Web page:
Good morning and a warm welcome to BTG. So glad you have found the site and thank you for your comments. While we do not give medical advice, there is a wealth of information within the various forums that will be useful as you recover. Ten months since your SAH, you will be able to look back and assess how far you have come.. It would be helpful for new and old members if you tell us about what has happened to you in the Introduce Yourself Forum ..... if you feel inclined to do so. It is perfectly normal to feel anxious about having another bleed. You are not alone in feeling this way. In the ten year history of BTG, there are very few recorded cases of a second bleed. Take heart from your consultant`s recommendation to defer having another angiogram until next February. Over time, as you focus more and more on life after SAH, the thought of another bleed will become less and less. You have done well so far... you have been given a second chance at life to seize and enjoy. Keep well hydrated and give your body and brain time to heal and adjust. How have you found returning to work? How are your family adjusting as you recover? Take care and keep in touch Subs
  16. 4 likes
    Many thanks for all your replies, As Lyn wrote its good to know it's not just me. Perhaps we haven't realised our new vocation? "And here is today's weather forecast, brought to you by BTG !!!!!" Jan xx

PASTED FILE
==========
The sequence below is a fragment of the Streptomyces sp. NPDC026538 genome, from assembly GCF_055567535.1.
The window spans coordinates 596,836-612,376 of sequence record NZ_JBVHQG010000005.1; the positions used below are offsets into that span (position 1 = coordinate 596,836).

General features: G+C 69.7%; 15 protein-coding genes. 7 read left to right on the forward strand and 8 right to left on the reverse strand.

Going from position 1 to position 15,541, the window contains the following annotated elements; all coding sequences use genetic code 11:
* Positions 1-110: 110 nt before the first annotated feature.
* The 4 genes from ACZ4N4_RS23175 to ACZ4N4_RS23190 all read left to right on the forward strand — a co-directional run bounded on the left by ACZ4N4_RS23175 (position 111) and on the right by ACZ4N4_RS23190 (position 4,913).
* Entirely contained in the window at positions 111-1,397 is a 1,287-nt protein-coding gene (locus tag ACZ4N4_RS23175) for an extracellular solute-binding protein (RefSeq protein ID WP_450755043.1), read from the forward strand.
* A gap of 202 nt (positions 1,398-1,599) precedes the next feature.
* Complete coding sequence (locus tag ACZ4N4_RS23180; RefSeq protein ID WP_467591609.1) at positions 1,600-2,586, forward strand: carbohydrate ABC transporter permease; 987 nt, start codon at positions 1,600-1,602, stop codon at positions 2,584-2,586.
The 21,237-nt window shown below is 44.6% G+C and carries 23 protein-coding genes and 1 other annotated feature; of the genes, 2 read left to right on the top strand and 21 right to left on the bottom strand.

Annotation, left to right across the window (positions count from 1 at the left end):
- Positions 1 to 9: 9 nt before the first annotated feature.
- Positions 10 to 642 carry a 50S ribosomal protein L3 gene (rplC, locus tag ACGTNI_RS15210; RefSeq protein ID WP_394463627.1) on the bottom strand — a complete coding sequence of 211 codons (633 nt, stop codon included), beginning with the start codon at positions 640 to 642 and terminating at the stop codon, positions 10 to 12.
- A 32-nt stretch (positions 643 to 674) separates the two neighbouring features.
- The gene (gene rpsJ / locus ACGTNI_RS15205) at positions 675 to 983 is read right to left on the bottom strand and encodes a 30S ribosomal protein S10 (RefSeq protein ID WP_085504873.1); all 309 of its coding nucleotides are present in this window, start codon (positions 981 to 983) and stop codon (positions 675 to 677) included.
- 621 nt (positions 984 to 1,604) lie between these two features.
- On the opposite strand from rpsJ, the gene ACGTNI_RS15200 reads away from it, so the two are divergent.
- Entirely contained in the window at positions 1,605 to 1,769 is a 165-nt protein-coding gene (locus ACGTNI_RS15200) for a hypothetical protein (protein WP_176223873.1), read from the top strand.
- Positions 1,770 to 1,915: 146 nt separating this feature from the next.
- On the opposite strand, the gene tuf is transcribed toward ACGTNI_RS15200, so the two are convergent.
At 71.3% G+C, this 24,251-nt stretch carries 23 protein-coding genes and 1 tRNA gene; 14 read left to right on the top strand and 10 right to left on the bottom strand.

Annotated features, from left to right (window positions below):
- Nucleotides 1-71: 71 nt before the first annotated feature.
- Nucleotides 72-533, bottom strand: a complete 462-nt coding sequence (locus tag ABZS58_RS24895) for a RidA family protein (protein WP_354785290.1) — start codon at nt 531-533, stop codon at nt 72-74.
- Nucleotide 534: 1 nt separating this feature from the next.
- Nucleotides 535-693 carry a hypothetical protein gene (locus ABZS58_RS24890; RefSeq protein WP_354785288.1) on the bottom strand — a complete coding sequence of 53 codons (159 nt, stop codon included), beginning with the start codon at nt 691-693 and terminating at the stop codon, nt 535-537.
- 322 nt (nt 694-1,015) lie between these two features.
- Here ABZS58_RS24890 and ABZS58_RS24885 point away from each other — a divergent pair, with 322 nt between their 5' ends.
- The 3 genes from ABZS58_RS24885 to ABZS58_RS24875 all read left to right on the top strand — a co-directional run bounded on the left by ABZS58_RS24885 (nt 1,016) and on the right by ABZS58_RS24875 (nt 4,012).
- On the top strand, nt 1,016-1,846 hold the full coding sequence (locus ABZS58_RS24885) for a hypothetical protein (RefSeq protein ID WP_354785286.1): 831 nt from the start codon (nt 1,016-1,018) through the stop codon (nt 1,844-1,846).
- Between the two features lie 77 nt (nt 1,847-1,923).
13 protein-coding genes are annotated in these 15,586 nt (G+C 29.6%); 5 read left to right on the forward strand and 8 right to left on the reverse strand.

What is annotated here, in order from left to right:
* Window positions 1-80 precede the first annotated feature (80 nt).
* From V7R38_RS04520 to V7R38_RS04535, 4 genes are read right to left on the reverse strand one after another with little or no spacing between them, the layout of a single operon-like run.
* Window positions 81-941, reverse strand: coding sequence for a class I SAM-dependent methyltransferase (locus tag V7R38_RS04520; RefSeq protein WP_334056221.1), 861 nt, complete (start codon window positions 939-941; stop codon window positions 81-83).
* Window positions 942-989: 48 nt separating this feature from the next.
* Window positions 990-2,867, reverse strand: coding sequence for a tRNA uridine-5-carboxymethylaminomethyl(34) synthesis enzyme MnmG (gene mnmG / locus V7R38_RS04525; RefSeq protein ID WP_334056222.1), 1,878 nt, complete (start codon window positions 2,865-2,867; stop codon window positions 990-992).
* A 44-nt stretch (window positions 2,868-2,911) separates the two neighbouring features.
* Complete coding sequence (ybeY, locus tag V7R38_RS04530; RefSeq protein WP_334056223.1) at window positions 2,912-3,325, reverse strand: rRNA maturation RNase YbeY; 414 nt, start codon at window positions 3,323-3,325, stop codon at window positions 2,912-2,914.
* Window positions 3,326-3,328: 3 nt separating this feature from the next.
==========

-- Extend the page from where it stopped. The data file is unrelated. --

17. 4 likes
    Hi Aandrea, thanks for your reply. I re-read my post and yet again I made so many errors. This upsets me. Whenever I do things wrong I become very upset. I know this is due to the aftereffects of my SAH. I forgot to had information about my self. Apologies to here goes. I had my SAH at the beginning of December 2015. I was in hospital for a while being discharge in the following April 2016 just before Easter. I feel my world has been devastated. I was always such a ordered, controlled person. The job I had meant I also needed to have my wits about me. I now feel so very lost, so very alone and useless. The pressure has been enormous on my relationship with my partner. It seems as I am getting better he now can relax I guess and boy has the impact come flooding in. I'm wondering if others can tell me is it normal to have such an impact on ones relationship. Its a silly question I know, and I can only assume it does have an impact on ones relationship. I am physically getting better, but emotionally I am really finding it hard. I am anxious my relationship is in difficulty. My husband has been a tower of strength to me, but it seems as I get better he now is finding it hard to carry on. I would be grateful for any advice anyone can give. Maybe others will be able to shed some light on the difficulties this has on ones relationship. Will things improve or at least become easy to manage, will my endless feeling of sadness ever lighten. I am so thankful for finding this site. This is the first time I have been able to stand being on a computer for any length of time, but I am relieved to have joined up with btg.
  18. 4 likes